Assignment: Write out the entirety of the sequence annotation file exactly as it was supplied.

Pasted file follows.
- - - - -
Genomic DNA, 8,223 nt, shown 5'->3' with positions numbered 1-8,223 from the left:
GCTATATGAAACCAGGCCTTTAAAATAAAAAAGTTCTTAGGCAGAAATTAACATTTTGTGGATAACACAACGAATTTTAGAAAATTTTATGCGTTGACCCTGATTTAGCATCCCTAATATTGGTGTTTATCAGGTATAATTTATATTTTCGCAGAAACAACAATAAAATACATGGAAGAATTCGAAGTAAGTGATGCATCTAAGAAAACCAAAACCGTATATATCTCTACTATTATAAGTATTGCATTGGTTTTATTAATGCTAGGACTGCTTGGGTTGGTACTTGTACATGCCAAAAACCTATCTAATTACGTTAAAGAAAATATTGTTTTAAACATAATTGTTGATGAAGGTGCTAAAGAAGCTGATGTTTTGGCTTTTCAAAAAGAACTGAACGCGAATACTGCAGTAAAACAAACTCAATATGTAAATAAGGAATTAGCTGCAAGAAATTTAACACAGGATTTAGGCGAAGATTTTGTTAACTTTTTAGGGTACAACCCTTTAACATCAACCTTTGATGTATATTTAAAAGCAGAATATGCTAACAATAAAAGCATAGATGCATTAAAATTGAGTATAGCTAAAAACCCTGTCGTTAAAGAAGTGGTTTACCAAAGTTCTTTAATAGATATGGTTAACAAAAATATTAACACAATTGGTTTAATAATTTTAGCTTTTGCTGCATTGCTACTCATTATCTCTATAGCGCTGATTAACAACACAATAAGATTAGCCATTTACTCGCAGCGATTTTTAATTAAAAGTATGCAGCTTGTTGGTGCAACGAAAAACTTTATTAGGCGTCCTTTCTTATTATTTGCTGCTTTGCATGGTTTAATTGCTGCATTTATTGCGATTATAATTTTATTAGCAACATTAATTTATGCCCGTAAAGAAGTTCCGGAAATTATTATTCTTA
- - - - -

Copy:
Genomic DNA, 8,223 nt, shown 5'->3' with positions numbered 1-8,223 from the left:
GCTATATGAAACCAGGCCTTTAAAATAAAAAAGTTCTTAGGCAGAAATTAACATTTTGTGGATAACACAACGAATTTTAGAAAATTTTATGCGTTGACCCTGATTTAGCATCCCTAATATTGGTGTTTATCAGGTATAATTTATATTTTCGCAGAAACAACAATAAAATACATGGAAGAATTCGAAGTAAGTGATGCATCTAAGAAAACCAAAACCGTATATATCTCTACTATTATAAGTATTGCATTGGTTTTATTAATGCTAGGACTGCTTGGGTTGGTACTTGTACATGCCAAAAACCTATCTAATTACGTTAAAGAAAATATTGTTTTAAACATAATTGTTGATGAAGGTGCTAAAGAAGCTGATGTTTTGGCTTTTCAAAAAGAACTGAACGCGAATACTGCAGTAAAACAAACTCAATATGTAAATAAGGAATTAGCTGCAAGAAATTTAACACAGGATTTAGGCGAAGATTTTGTTAACTTTTTAGGGTACAACCCTTTAACATCAACCTTTGATGTATATTTAAAAGCAGAATATGCTAACAATAAAAGCATAGATGCATTAAAATTGAGTATAGCTAAAAACCCTGTCGTTAAAGAAGTGGTTTACCAAAGTTCTTTAATAGATATGGTTAACAAAAATATTAACACAATTGGTTTAATAATTTTAGCTTTTGCTGCATTGCTACTCATTATCTCTATAGCGCTGATTAACAACACAATAAGATTAGCCATTTACTCGCAGCGATTTTTAATTAAAAGTATGCAGCTTGTTGGTGCAACGAAAAACTTTATTAGGCGTCCTTTCTTATTATTTGCTGCTTTGCATGGTTTAATTGCTGCATTTATTGCGATTATAATTTTATTAGCAACATTAATTTATGCCCGTAAAGAAGTTCCGGAAATTATTATTCTTA